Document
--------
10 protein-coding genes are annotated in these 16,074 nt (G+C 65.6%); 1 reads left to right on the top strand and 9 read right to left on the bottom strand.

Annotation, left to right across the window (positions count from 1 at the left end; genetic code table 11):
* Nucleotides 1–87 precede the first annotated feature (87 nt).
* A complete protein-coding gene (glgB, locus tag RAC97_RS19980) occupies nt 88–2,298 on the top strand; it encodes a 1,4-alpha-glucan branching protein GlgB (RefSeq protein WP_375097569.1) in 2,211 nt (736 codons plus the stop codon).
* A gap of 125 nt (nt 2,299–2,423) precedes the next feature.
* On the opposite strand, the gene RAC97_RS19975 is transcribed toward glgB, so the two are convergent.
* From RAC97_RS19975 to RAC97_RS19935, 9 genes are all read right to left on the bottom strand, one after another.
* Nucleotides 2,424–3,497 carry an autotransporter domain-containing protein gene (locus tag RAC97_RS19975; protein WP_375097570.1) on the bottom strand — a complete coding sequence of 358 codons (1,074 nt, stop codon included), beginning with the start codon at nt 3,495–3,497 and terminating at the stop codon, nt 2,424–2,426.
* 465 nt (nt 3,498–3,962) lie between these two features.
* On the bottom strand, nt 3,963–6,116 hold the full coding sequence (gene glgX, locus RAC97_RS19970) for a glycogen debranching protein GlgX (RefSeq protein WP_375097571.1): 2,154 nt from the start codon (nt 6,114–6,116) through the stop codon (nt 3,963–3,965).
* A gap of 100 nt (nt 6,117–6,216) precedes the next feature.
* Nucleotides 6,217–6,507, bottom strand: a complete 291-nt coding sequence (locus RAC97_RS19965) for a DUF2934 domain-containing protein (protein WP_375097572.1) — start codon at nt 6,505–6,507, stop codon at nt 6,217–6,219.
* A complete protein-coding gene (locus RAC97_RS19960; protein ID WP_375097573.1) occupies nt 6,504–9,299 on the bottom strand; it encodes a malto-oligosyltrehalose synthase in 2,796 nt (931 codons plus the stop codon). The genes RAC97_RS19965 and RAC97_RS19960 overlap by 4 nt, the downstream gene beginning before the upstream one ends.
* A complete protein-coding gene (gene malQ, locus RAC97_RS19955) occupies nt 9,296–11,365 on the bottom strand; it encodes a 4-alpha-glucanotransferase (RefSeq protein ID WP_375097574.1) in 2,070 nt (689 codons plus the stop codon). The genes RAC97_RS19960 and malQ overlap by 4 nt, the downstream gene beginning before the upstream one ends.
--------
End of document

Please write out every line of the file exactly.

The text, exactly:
10 protein-coding genes are annotated in these 16,074 nt (G+C 65.6%); 1 reads left to right on the top strand and 9 read right to left on the bottom strand.

Annotation, left to right across the window (positions count from 1 at the left end; genetic code table 11):
* Nucleotides 1–87 precede the first annotated feature (87 nt).
* A complete protein-coding gene (glgB, locus tag RAC97_RS19980) occupies nt 88–2,298 on the top strand; it encodes a 1,4-alpha-glucan branching protein GlgB (RefSeq protein WP_375097569.1) in 2,211 nt (736 codons plus the stop codon).
* A gap of 125 nt (nt 2,299–2,423) precedes the next feature.
* On the opposite strand, the gene RAC97_RS19975 is transcribed toward glgB, so the two are convergent.
* From RAC97_RS19975 to RAC97_RS19935, 9 genes are all read right to left on the bottom strand, one after another.
* Nucleotides 2,424–3,497 carry an autotransporter domain-containing protein gene (locus tag RAC97_RS19975; protein WP_375097570.1) on the bottom strand — a complete coding sequence of 358 codons (1,074 nt, stop codon included), beginning with the start codon at nt 3,495–3,497 and terminating at the stop codon, nt 2,424–2,426.
* 465 nt (nt 3,498–3,962) lie between these two features.
* On the bottom strand, nt 3,963–6,116 hold the full coding sequence (gene glgX, locus RAC97_RS19970) for a glycogen debranching protein GlgX (RefSeq protein WP_375097571.1): 2,154 nt from the start codon (nt 6,114–6,116) through the stop codon (nt 3,963–3,965).
* A gap of 100 nt (nt 6,117–6,216) precedes the next feature.
* Nucleotides 6,217–6,507, bottom strand: a complete 291-nt coding sequence (locus RAC97_RS19965) for a DUF2934 domain-containing protein (protein WP_375097572.1) — start codon at nt 6,505–6,507, stop codon at nt 6,217–6,219.
* A complete protein-coding gene (locus RAC97_RS19960; protein ID WP_375097573.1) occupies nt 6,504–9,299 on the bottom strand; it encodes a malto-oligosyltrehalose synthase in 2,796 nt (931 codons plus the stop codon). The genes RAC97_RS19965 and RAC97_RS19960 overlap by 4 nt, the downstream gene beginning before the upstream one ends.
* A complete protein-coding gene (gene malQ, locus RAC97_RS19955) occupies nt 9,296–11,365 on the bottom strand; it encodes a 4-alpha-glucanotransferase (RefSeq protein ID WP_375097574.1) in 2,070 nt (689 codons plus the stop codon). The genes RAC97_RS19960 and malQ overlap by 4 nt, the downstream gene beginning before the upstream one ends.